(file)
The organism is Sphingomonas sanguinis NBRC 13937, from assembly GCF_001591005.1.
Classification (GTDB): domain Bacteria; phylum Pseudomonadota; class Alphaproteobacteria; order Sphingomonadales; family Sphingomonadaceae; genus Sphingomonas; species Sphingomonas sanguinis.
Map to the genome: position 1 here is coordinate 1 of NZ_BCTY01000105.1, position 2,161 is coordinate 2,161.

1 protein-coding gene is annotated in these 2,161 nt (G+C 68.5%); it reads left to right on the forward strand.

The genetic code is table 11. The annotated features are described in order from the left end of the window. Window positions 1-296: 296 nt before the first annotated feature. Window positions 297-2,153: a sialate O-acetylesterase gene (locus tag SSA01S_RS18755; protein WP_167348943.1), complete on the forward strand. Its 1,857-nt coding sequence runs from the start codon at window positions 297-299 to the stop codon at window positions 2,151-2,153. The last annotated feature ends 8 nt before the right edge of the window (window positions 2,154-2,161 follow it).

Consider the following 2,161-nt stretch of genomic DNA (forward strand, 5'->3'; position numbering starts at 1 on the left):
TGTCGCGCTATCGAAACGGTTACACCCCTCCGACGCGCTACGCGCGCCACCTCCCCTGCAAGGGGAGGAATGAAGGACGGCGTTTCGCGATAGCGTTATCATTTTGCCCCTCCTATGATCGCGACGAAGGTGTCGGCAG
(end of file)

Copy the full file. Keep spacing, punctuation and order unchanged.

The organism is Sphingomonas sanguinis NBRC 13937, from assembly GCF_001591005.1.
Classification (GTDB): domain Bacteria; phylum Pseudomonadota; class Alphaproteobacteria; order Sphingomonadales; family Sphingomonadaceae; genus Sphingomonas; species Sphingomonas sanguinis.
Map to the genome: position 1 here is coordinate 1 of NZ_BCTY01000105.1, position 2,161 is coordinate 2,161.

1 protein-coding gene is annotated in these 2,161 nt (G+C 68.5%); it reads left to right on the forward strand.

The genetic code is table 11. The annotated features are described in order from the left end of the window. Window positions 1-296: 296 nt before the first annotated feature. Window positions 297-2,153: a sialate O-acetylesterase gene (locus tag SSA01S_RS18755; protein WP_167348943.1), complete on the forward strand. Its 1,857-nt coding sequence runs from the start codon at window positions 297-299 to the stop codon at window positions 2,151-2,153. The last annotated feature ends 8 nt before the right edge of the window (window positions 2,154-2,161 follow it).

Consider the following 2,161-nt stretch of genomic DNA (forward strand, 5'->3'; position numbering starts at 1 on the left):
TGTCGCGCTATCGAAACGGTTACACCCCTCCGACGCGCTACGCGCGCCACCTCCCCTGCAAGGGGAGGAATGAAGGACGGCGTTTCGCGATAGCGTTATCATTTTGCCCCTCCTATGATCGCGACGAAGGTGTCGGCAG